We’ll start with some of the downtown hotspots, beginning with Clematis Street. It’s busy every night of the week, but especially on weekends. Rocco’s Tacos has quickly become a favorite. Same for Grease Burger. I was going to recommend The Alchemist Gastropub, but I just realized it has closed since last spring. That’s unfortunate. Head a little farther toward the waterfront, though, and try Avocado Grill and E.R. Bradley’s Saloon.
Not far from Clematis Street is CityPlace, an outdoor mall with lots of shopping and dining options, plus a movie theater and improv comedy club. Brother Jimmy’s has good barbeque. IL Belagio serves family-style Italian food. The Regional Kitchen and Public House has some great Southern-inspired dishes.
If you like steak, there are both a Morton’s and a Ruth’s Chris downtown. But head just a couple miles west on Okeechobee Boulevard and check out the classic Okeechobee Steak House.
If you like Cuban food, Havana Restaurant on U.S. 1 is the place to go. It was a particular favorite of Dusty Baker’s when he managed the Nationals. Speaking of restaurants recommended by members of the Nationals, no less an authority on Italian food than Mike Rizzo prefers Zuccarelli’s (at the corner of Okeechobee Boulevard and Military Trail).
There are several options in the Village Commons shopping center, including Torero’s Mexican, Amici Brick Oven Pizza (no relation, sadly, to Amici’s Italian Restaurant in Viera) and of course Panera Bread (because it wouldn’t be spring training in Florida without a Panera).
I’m still searching for good seafood-by-the-water places in the area, but among those I’ve visited, I recommend the Old Key Lime House in Lantana, Frigate’s Waterfront Bar and Grill on U.S. 1 and Johnny Longboats in Riviera Beach.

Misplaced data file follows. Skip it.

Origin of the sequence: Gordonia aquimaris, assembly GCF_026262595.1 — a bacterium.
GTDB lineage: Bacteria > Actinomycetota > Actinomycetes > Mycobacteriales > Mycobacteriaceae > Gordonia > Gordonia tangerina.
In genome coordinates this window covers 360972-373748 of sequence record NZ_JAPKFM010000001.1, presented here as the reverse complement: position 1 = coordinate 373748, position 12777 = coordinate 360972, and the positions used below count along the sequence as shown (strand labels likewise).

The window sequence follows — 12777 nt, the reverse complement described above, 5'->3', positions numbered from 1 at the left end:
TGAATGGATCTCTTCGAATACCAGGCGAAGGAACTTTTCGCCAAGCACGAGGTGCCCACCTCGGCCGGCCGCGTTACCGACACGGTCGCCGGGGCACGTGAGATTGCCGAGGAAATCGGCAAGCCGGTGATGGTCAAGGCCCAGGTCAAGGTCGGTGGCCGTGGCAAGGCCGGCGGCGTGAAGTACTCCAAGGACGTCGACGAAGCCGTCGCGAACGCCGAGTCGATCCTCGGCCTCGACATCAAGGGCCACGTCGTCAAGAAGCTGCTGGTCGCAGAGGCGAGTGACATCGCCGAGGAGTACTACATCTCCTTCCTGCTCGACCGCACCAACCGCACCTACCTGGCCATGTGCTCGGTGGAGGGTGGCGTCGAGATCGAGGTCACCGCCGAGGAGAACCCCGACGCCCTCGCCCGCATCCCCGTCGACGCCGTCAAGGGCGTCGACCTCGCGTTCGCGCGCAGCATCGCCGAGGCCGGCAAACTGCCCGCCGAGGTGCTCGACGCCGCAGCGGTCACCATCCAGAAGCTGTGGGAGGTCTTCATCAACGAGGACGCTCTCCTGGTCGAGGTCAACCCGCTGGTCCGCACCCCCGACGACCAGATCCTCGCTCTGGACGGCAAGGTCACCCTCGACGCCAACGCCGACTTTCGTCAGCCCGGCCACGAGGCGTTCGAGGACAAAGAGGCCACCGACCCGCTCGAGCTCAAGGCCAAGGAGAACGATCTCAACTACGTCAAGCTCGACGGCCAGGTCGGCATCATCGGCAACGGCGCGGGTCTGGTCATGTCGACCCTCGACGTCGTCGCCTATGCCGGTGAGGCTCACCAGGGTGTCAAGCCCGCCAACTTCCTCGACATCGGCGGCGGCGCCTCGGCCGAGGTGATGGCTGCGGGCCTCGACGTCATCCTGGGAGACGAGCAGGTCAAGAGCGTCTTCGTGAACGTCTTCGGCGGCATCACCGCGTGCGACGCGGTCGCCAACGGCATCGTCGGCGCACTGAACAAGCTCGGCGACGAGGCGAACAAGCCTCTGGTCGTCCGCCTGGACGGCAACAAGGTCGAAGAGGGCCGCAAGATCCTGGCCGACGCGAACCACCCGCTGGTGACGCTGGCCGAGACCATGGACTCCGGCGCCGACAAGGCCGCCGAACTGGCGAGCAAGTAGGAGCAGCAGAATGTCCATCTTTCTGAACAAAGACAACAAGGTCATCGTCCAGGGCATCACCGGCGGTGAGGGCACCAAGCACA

OK, now that you’ve eaten yourselves silly, you need to work off some of those extra calories. And you’re not going to lose much weight watching baseball (trust me, I’ve tried to no avail). So how about some local attractions to check out before or after baseball?
The Palm Beach Zoo was a pleasant surprise to me and my family last spring when we attended. It’s not nearly as big as the National Zoo or the San Diego Zoo, but it’s still pretty substantial and features a lot of cool creatures I hadn’t seen before, all in a very pleasant, walkable setting.
Just up the road in Jupiter is the Loggerhead Marinelife Center, where they rescue injured or sick sea turtles, nurse them back to good health and release them back into the ocean. It’s fascinating stuff, and you get to see these huge turtles and the noble volunteers who help them up close.
And, of course, there’s always the beach and tons of golf courses to choose from if the weather’s nice (which it almost certainly will be).
So there you have it. If that doesn’t keep you busy during your trip to spring training, I don’t know what else to tell you. That said, please share your own recommendations in the comments section below, because I know many of you have personal favorites.